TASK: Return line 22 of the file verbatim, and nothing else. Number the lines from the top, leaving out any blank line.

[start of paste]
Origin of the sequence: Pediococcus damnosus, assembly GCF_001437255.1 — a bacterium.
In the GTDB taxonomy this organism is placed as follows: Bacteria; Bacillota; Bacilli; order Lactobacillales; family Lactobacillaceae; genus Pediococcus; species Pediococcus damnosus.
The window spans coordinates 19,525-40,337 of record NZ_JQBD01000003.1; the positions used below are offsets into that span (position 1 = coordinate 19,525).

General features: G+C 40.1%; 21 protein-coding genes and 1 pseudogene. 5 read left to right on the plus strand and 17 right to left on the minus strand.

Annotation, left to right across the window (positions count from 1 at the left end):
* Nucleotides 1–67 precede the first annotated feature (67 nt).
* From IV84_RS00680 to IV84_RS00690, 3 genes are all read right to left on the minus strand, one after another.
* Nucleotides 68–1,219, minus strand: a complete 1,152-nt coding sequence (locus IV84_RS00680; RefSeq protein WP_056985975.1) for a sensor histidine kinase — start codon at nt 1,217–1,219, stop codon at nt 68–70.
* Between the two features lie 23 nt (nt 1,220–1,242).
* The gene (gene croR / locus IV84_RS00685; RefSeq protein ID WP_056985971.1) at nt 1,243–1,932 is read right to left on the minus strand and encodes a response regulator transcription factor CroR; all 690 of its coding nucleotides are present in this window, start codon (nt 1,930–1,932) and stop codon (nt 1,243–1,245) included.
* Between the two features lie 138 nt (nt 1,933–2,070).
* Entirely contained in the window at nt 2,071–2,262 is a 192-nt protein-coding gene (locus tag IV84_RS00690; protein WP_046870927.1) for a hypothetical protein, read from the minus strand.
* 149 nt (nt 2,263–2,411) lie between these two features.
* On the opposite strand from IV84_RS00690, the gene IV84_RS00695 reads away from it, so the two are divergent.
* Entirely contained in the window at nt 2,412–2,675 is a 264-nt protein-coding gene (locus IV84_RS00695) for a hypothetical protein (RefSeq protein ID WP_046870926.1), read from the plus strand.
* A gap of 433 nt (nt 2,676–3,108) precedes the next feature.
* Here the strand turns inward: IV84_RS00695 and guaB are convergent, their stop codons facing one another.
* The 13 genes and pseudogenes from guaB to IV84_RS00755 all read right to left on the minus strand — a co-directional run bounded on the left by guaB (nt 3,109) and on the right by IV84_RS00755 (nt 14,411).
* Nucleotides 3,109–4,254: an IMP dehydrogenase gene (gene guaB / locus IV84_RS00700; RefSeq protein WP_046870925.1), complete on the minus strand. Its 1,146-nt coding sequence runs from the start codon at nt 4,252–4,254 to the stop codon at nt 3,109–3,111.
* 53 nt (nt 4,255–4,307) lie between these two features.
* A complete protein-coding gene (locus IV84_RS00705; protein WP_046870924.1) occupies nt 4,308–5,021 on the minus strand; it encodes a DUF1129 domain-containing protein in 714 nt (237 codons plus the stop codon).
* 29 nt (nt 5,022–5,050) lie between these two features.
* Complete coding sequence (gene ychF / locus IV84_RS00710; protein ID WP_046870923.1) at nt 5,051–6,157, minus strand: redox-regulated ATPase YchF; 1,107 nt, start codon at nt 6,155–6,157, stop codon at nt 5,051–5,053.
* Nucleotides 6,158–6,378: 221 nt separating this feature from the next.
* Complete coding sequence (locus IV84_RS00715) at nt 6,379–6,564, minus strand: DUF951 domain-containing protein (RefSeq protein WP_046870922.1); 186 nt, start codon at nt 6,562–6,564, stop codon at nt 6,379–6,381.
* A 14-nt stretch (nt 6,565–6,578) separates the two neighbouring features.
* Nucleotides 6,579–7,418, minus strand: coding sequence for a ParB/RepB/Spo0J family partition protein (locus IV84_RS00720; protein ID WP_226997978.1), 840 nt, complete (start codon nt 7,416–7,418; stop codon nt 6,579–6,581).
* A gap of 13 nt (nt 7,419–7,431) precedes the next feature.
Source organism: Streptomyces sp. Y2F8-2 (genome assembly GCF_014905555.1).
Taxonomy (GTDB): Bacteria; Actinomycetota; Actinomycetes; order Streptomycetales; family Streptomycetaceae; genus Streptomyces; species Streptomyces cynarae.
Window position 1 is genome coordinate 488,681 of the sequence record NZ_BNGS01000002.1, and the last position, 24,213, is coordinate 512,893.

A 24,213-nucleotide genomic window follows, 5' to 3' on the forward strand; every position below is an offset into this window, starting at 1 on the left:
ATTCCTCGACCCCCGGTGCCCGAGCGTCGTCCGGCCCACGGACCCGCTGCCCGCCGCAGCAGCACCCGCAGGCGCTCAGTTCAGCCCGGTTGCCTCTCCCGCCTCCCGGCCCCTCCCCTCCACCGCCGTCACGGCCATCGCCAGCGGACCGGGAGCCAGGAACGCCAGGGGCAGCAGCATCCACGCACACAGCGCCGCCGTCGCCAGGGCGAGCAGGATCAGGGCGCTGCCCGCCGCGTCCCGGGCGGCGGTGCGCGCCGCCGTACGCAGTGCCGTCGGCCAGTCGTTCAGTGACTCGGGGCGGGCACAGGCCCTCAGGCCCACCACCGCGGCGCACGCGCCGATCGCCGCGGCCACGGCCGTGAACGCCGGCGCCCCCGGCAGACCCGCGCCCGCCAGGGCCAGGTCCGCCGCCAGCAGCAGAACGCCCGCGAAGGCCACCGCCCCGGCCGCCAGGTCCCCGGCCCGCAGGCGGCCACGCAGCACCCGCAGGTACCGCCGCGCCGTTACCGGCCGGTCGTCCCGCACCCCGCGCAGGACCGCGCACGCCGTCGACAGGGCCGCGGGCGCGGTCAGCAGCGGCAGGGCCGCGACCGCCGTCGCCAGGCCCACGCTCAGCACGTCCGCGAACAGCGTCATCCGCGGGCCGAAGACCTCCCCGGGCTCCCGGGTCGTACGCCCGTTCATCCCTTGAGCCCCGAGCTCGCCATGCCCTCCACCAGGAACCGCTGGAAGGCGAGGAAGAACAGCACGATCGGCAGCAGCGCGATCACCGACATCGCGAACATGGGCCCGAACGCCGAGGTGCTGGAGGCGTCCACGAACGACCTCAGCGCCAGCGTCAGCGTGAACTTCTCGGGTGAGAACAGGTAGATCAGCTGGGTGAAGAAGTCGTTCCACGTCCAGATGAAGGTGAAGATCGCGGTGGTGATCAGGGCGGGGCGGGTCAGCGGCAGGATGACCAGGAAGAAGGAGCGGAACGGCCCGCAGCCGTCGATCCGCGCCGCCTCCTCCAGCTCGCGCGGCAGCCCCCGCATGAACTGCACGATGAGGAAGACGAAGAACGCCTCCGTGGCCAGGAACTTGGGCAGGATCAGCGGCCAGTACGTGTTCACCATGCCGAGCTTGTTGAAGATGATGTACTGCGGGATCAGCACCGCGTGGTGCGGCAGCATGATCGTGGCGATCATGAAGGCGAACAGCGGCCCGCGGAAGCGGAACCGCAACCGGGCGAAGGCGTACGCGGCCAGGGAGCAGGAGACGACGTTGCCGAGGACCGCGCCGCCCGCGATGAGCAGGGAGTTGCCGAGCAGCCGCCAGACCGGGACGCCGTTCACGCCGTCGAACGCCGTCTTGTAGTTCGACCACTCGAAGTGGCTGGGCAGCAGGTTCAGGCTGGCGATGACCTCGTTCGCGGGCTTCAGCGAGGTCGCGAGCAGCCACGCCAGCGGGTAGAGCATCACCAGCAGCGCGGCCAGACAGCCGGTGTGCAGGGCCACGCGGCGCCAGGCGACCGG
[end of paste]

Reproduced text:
* 29 nt (nt 5,022–5,050) lie between these two features.